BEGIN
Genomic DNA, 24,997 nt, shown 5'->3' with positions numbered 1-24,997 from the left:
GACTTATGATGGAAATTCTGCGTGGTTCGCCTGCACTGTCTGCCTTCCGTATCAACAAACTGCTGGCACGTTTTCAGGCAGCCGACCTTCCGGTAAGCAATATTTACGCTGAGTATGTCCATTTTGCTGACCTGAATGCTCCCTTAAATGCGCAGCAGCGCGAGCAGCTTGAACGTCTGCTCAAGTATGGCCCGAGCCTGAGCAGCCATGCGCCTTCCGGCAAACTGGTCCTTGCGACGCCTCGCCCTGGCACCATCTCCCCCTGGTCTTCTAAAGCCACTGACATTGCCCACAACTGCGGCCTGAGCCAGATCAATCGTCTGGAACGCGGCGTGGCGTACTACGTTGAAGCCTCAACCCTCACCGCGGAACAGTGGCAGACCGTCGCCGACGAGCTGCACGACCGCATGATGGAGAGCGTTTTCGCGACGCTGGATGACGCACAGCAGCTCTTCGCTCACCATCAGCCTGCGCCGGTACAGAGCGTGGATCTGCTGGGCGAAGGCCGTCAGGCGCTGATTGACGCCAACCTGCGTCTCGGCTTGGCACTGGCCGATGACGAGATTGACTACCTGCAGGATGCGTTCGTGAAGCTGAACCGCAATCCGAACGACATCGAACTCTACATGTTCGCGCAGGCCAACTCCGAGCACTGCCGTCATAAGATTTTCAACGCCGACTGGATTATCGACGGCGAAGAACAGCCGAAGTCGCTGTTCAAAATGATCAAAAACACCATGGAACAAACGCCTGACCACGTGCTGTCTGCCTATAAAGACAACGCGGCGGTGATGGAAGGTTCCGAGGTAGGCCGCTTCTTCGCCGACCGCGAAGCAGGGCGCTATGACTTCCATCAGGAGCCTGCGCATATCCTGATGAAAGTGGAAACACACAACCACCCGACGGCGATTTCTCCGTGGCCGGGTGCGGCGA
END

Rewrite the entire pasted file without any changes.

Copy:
Genomic DNA, 24,997 nt, shown 5'->3' with positions numbered 1-24,997 from the left:
GACTTATGATGGAAATTCTGCGTGGTTCGCCTGCACTGTCTGCCTTCCGTATCAACAAACTGCTGGCACGTTTTCAGGCAGCCGACCTTCCGGTAAGCAATATTTACGCTGAGTATGTCCATTTTGCTGACCTGAATGCTCCCTTAAATGCGCAGCAGCGCGAGCAGCTTGAACGTCTGCTCAAGTATGGCCCGAGCCTGAGCAGCCATGCGCCTTCCGGCAAACTGGTCCTTGCGACGCCTCGCCCTGGCACCATCTCCCCCTGGTCTTCTAAAGCCACTGACATTGCCCACAACTGCGGCCTGAGCCAGATCAATCGTCTGGAACGCGGCGTGGCGTACTACGTTGAAGCCTCAACCCTCACCGCGGAACAGTGGCAGACCGTCGCCGACGAGCTGCACGACCGCATGATGGAGAGCGTTTTCGCGACGCTGGATGACGCACAGCAGCTCTTCGCTCACCATCAGCCTGCGCCGGTACAGAGCGTGGATCTGCTGGGCGAAGGCCGTCAGGCGCTGATTGACGCCAACCTGCGTCTCGGCTTGGCACTGGCCGATGACGAGATTGACTACCTGCAGGATGCGTTCGTGAAGCTGAACCGCAATCCGAACGACATCGAACTCTACATGTTCGCGCAGGCCAACTCCGAGCACTGCCGTCATAAGATTTTCAACGCCGACTGGATTATCGACGGCGAAGAACAGCCGAAGTCGCTGTTCAAAATGATCAAAAACACCATGGAACAAACGCCTGACCACGTGCTGTCTGCCTATAAAGACAACGCGGCGGTGATGGAAGGTTCCGAGGTAGGCCGCTTCTTCGCCGACCGCGAAGCAGGGCGCTATGACTTCCATCAGGAGCCTGCGCATATCCTGATGAAAGTGGAAACACACAACCACCCGACGGCGATTTCTCCGTGGCCGGGTGCGGCGA